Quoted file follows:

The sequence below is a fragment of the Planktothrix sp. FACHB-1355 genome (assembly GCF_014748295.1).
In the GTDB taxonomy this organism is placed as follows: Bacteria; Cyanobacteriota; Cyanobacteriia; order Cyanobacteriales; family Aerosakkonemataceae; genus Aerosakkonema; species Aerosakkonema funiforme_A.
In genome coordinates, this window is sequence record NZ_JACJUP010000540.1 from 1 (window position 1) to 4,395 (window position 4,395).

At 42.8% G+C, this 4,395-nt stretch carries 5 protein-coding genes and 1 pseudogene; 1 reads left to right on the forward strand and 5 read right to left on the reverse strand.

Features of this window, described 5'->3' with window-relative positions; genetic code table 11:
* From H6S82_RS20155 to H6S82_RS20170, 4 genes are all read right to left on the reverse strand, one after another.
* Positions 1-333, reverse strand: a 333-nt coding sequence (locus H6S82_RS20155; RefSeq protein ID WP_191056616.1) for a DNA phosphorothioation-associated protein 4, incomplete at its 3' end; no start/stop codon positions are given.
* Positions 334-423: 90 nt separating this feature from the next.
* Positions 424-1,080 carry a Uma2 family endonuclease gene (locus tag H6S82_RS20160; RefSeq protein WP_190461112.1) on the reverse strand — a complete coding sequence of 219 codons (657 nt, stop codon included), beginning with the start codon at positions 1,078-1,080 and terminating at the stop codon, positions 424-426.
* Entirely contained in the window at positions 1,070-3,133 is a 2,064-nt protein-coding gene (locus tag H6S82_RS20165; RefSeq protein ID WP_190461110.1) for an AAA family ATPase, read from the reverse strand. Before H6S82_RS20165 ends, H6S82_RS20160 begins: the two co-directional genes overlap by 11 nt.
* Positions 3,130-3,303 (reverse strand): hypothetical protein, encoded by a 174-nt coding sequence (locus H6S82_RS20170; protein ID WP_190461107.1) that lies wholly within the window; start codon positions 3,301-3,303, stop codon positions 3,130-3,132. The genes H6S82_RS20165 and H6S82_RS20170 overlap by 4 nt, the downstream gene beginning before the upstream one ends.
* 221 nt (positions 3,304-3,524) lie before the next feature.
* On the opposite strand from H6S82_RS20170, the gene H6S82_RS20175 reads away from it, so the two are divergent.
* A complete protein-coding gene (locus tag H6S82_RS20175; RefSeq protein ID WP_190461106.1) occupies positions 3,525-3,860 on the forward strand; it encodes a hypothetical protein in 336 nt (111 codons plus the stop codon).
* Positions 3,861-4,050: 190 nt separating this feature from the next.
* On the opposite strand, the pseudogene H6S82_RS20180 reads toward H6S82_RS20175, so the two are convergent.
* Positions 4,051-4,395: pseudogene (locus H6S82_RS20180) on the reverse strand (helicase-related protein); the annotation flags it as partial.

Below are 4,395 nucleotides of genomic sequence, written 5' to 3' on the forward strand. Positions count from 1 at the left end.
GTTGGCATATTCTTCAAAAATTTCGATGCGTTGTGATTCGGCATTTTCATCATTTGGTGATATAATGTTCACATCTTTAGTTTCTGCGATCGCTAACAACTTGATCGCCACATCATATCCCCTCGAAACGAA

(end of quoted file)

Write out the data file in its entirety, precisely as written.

The sequence below is a fragment of the Planktothrix sp. FACHB-1355 genome (assembly GCF_014748295.1).
In the GTDB taxonomy this organism is placed as follows: Bacteria; Cyanobacteriota; Cyanobacteriia; order Cyanobacteriales; family Aerosakkonemataceae; genus Aerosakkonema; species Aerosakkonema funiforme_A.
In genome coordinates, this window is sequence record NZ_JACJUP010000540.1 from 1 (window position 1) to 4,395 (window position 4,395).

At 42.8% G+C, this 4,395-nt stretch carries 5 protein-coding genes and 1 pseudogene; 1 reads left to right on the forward strand and 5 read right to left on the reverse strand.

Features of this window, described 5'->3' with window-relative positions; genetic code table 11:
* From H6S82_RS20155 to H6S82_RS20170, 4 genes are all read right to left on the reverse strand, one after another.
* Positions 1-333, reverse strand: a 333-nt coding sequence (locus H6S82_RS20155; RefSeq protein ID WP_191056616.1) for a DNA phosphorothioation-associated protein 4, incomplete at its 3' end; no start/stop codon positions are given.
* Positions 334-423: 90 nt separating this feature from the next.
* Positions 424-1,080 carry a Uma2 family endonuclease gene (locus tag H6S82_RS20160; RefSeq protein WP_190461112.1) on the reverse strand — a complete coding sequence of 219 codons (657 nt, stop codon included), beginning with the start codon at positions 1,078-1,080 and terminating at the stop codon, positions 424-426.
* Entirely contained in the window at positions 1,070-3,133 is a 2,064-nt protein-coding gene (locus tag H6S82_RS20165; RefSeq protein ID WP_190461110.1) for an AAA family ATPase, read from the reverse strand. Before H6S82_RS20165 ends, H6S82_RS20160 begins: the two co-directional genes overlap by 11 nt.
* Positions 3,130-3,303 (reverse strand): hypothetical protein, encoded by a 174-nt coding sequence (locus H6S82_RS20170; protein ID WP_190461107.1) that lies wholly within the window; start codon positions 3,301-3,303, stop codon positions 3,130-3,132. The genes H6S82_RS20165 and H6S82_RS20170 overlap by 4 nt, the downstream gene beginning before the upstream one ends.
* 221 nt (positions 3,304-3,524) lie before the next feature.
* On the opposite strand from H6S82_RS20170, the gene H6S82_RS20175 reads away from it, so the two are divergent.
* A complete protein-coding gene (locus tag H6S82_RS20175; RefSeq protein ID WP_190461106.1) occupies positions 3,525-3,860 on the forward strand; it encodes a hypothetical protein in 336 nt (111 codons plus the stop codon).
* Positions 3,861-4,050: 190 nt separating this feature from the next.
* On the opposite strand, the pseudogene H6S82_RS20180 reads toward H6S82_RS20175, so the two are convergent.
* Positions 4,051-4,395: pseudogene (locus H6S82_RS20180) on the reverse strand (helicase-related protein); the annotation flags it as partial.

Below are 4,395 nucleotides of genomic sequence, written 5' to 3' on the forward strand. Positions count from 1 at the left end.
GTTGGCATATTCTTCAAAAATTTCGATGCGTTGTGATTCGGCATTTTCATCATTTGGTGATATAATGTTCACATCTTTAGTTTCTGCGATCGCTAACAACTTGATCGCCACATCATATCCCCTCGAAACGAA